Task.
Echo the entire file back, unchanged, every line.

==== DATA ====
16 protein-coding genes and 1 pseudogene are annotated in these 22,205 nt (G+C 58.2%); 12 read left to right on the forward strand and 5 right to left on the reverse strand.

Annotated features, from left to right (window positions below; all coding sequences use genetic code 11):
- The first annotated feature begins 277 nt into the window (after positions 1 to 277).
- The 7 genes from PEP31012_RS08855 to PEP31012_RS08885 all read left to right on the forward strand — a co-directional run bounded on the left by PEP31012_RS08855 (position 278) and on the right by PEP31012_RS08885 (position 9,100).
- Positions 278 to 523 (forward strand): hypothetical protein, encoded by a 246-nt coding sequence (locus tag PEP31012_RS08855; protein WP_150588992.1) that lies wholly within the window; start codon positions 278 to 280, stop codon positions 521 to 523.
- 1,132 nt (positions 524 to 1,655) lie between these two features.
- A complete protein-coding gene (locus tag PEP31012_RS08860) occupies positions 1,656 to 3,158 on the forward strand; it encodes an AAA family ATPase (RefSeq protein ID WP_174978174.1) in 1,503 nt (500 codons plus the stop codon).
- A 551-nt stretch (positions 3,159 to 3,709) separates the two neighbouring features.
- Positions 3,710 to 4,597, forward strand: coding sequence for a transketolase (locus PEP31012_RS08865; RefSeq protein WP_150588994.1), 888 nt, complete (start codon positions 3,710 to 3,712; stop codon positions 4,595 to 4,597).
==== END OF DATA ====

16 protein-coding genes and 1 pseudogene are annotated in these 22,205 nt (G+C 58.2%); 12 read left to right on the forward strand and 5 right to left on the reverse strand.

Annotated features, from left to right (window positions below; all coding sequences use genetic code 11):
- The first annotated feature begins 277 nt into the window (after positions 1 to 277).
- The 7 genes from PEP31012_RS08855 to PEP31012_RS08885 all read left to right on the forward strand — a co-directional run bounded on the left by PEP31012_RS08855 (position 278) and on the right by PEP31012_RS08885 (position 9,100).
- Positions 278 to 523 (forward strand): hypothetical protein, encoded by a 246-nt coding sequence (locus tag PEP31012_RS08855; protein WP_150588992.1) that lies wholly within the window; start codon positions 278 to 280, stop codon positions 521 to 523.
- 1,132 nt (positions 524 to 1,655) lie between these two features.
- A complete protein-coding gene (locus tag PEP31012_RS08860) occupies positions 1,656 to 3,158 on the forward strand; it encodes an AAA family ATPase (RefSeq protein ID WP_174978174.1) in 1,503 nt (500 codons plus the stop codon).
- A 551-nt stretch (positions 3,159 to 3,709) separates the two neighbouring features.
- Positions 3,710 to 4,597, forward strand: coding sequence for a transketolase (locus PEP31012_RS08865; RefSeq protein WP_150588994.1), 888 nt, complete (start codon positions 3,710 to 3,712; stop codon positions 4,595 to 4,597).